Do not release aquarium or water garden plants into the wild, rather seal them in a plastic bag and dispose in the trash.

Consider using plants native to Indiana in aquariums and water gardens.

***If you detect this plant in a lake, pond, or stream, IMMEDIATELY CONTACT the Indiana Department of Natural Resources, Division of Fish and Wildlife. ***
=======================================================

Since the President is considering the Association to pay $14,000 for Hydrilla in the lake, just because he/she is the President, doesn't give him/her the power to do whatever they want. Say the word embezzlement like a broken to your President, and inform him/her the homeowner's will procecute him/her.

Good luck with this matter, and let me know what happens.

Happy Holidays,
Audrey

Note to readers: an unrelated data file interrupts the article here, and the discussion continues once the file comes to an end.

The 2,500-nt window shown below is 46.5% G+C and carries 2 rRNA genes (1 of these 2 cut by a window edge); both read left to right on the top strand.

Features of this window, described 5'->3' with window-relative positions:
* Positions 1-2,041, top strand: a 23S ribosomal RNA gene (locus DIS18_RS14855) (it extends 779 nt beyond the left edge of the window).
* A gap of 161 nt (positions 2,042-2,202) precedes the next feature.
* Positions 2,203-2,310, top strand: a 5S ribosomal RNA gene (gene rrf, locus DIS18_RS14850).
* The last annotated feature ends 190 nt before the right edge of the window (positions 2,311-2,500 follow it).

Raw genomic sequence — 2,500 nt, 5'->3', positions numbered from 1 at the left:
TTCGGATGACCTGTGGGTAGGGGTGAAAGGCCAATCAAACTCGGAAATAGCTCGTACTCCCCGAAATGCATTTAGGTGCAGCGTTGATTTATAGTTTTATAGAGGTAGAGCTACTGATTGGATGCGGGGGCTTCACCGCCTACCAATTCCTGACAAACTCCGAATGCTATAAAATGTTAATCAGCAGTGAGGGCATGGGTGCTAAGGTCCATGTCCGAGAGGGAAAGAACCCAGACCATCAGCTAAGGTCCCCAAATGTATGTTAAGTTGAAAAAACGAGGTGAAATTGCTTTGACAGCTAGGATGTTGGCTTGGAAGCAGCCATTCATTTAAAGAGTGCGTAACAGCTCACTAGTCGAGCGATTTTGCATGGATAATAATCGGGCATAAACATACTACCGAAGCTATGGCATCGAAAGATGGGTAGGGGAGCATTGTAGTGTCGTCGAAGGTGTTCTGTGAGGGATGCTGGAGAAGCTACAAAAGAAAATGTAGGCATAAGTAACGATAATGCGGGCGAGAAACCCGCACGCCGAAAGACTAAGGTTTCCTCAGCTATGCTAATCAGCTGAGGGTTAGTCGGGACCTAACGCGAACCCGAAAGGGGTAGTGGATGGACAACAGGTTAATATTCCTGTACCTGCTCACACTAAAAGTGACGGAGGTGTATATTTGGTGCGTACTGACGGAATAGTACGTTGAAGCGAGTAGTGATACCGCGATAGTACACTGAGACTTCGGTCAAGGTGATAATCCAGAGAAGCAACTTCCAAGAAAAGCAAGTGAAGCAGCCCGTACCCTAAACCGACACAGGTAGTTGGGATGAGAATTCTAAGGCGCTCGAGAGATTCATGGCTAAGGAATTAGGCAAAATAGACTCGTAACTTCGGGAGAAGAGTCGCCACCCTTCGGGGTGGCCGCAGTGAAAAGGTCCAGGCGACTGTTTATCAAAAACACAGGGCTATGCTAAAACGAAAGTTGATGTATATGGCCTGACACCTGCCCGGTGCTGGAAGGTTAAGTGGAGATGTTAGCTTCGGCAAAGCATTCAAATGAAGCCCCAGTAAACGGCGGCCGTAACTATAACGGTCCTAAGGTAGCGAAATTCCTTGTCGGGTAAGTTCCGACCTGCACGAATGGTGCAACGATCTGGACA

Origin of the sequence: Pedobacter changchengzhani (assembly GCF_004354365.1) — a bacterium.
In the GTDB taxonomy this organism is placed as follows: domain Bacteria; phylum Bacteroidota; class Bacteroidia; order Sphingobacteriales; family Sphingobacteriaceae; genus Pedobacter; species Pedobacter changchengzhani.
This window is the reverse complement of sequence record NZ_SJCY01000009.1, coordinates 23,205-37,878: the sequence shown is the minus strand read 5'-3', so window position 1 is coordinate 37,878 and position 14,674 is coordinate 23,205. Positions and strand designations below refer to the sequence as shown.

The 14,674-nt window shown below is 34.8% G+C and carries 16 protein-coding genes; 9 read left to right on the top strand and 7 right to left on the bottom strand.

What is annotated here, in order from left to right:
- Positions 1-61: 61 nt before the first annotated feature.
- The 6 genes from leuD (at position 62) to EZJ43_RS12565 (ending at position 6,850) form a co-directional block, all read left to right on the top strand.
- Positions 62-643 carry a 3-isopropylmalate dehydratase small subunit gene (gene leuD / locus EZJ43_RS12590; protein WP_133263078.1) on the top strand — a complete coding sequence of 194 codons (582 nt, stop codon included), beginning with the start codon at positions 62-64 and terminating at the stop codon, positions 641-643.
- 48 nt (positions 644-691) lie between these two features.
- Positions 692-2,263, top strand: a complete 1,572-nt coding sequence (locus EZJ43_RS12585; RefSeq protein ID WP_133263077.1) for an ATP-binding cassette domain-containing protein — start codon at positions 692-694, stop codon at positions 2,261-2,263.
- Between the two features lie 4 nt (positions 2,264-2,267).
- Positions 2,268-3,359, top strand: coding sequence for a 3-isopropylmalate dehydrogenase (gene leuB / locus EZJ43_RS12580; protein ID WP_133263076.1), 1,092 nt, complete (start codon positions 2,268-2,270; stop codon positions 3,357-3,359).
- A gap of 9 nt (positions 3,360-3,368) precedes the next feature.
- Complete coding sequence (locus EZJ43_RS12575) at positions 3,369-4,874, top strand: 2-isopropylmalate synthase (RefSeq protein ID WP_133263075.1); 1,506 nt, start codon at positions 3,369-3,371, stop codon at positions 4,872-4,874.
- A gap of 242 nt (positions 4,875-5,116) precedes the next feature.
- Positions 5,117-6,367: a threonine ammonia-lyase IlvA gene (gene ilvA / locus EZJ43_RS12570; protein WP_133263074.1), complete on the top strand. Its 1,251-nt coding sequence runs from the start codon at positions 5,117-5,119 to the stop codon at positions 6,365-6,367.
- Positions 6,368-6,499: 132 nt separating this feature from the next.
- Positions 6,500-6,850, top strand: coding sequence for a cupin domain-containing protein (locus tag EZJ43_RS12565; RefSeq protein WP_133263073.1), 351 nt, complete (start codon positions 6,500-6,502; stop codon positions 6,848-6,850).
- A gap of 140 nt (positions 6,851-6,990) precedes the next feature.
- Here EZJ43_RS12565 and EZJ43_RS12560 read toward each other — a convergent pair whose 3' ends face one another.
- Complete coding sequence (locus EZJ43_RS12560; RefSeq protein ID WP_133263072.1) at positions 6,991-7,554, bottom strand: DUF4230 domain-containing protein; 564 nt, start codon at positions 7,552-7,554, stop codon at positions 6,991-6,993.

AudreyB
(Florida)

Posts:104


11/27/2005 10:20 PM  
Hi RMarianion,

I also had a thought, with some humor: You might want to tell your President, instead of being part of the problem, by spreading the seeds of the hydrilla plants in the lake, which is caused by boating and skiing, he/she might want to be part of the solution by staying off the lake!

That should save your Association from spending $14,000 to spray the problem he/she has helped caused.

Still call Fish and Wildlife quickly about this problem.

Thanks,
Audrey
WinnieR
(Washington)

Posts:1


01/24/2006 10:20 PM  
Hi, I live in the state of Wa. and I am a board member VP. We have 5 boardmembers with votes. Our CC&R's state that if we need to spend $5000. or more we need to have a vote by our Homeowners. We also have hydrilla in some of our lakes. The city or Homeowners have to pay to have it taken care of. If this is a private lake sounds like the Homeowners have to ALL take of it. I would not want to find out that our Pres. spent all that money with out asking ME first. Your President is only ONE VOTE, or are you scared of this person and do what every they want?